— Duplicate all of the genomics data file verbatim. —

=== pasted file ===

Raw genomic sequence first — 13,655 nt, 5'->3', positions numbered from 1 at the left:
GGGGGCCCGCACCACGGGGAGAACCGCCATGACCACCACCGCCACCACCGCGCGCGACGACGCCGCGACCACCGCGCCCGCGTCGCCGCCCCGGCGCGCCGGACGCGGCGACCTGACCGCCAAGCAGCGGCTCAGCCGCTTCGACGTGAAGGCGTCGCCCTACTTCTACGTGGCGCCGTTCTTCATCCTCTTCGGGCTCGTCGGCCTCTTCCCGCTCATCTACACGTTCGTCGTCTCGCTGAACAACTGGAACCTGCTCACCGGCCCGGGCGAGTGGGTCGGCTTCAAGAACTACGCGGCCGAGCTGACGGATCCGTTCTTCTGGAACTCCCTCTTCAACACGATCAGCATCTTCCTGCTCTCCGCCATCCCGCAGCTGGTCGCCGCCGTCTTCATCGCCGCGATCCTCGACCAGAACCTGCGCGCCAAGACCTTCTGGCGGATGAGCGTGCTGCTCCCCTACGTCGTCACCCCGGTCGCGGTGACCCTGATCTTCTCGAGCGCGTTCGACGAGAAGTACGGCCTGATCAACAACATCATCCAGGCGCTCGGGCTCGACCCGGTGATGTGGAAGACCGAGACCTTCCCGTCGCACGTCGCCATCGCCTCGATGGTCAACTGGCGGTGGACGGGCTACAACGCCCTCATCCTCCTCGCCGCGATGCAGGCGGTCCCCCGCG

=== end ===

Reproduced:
Raw genomic sequence first — 13,655 nt, 5'->3', positions numbered from 1 at the left:
GGGGGCCCGCACCACGGGGAGAACCGCCATGACCACCACCGCCACCACCGCGCGCGACGACGCCGCGACCACCGCGCCCGCGTCGCCGCCCCGGCGCGCCGGACGCGGCGACCTGACCGCCAAGCAGCGGCTCAGCCGCTTCGACGTGAAGGCGTCGCCCTACTTCTACGTGGCGCCGTTCTTCATCCTCTTCGGGCTCGTCGGCCTCTTCCCGCTCATCTACACGTTCGTCGTCTCGCTGAACAACTGGAACCTGCTCACCGGCCCGGGCGAGTGGGTCGGCTTCAAGAACTACGCGGCCGAGCTGACGGATCCGTTCTTCTGGAACTCCCTCTTCAACACGATCAGCATCTTCCTGCTCTCCGCCATCCCGCAGCTGGTCGCCGCCGTCTTCATCGCCGCGATCCTCGACCAGAACCTGCGCGCCAAGACCTTCTGGCGGATGAGCGTGCTGCTCCCCTACGTCGTCACCCCGGTCGCGGTGACCCTGATCTTCTCGAGCGCGTTCGACGAGAAGTACGGCCTGATCAACAACATCATCCAGGCGCTCGGGCTCGACCCGGTGATGTGGAAGACCGAGACCTTCCCGTCGCACGTCGCCATCGCCTCGATGGTCAACTGGCGGTGGACGGGCTACAACGCCCTCATCCTCCTCGCCGCGATGCAGGCGGTCCCCCGCG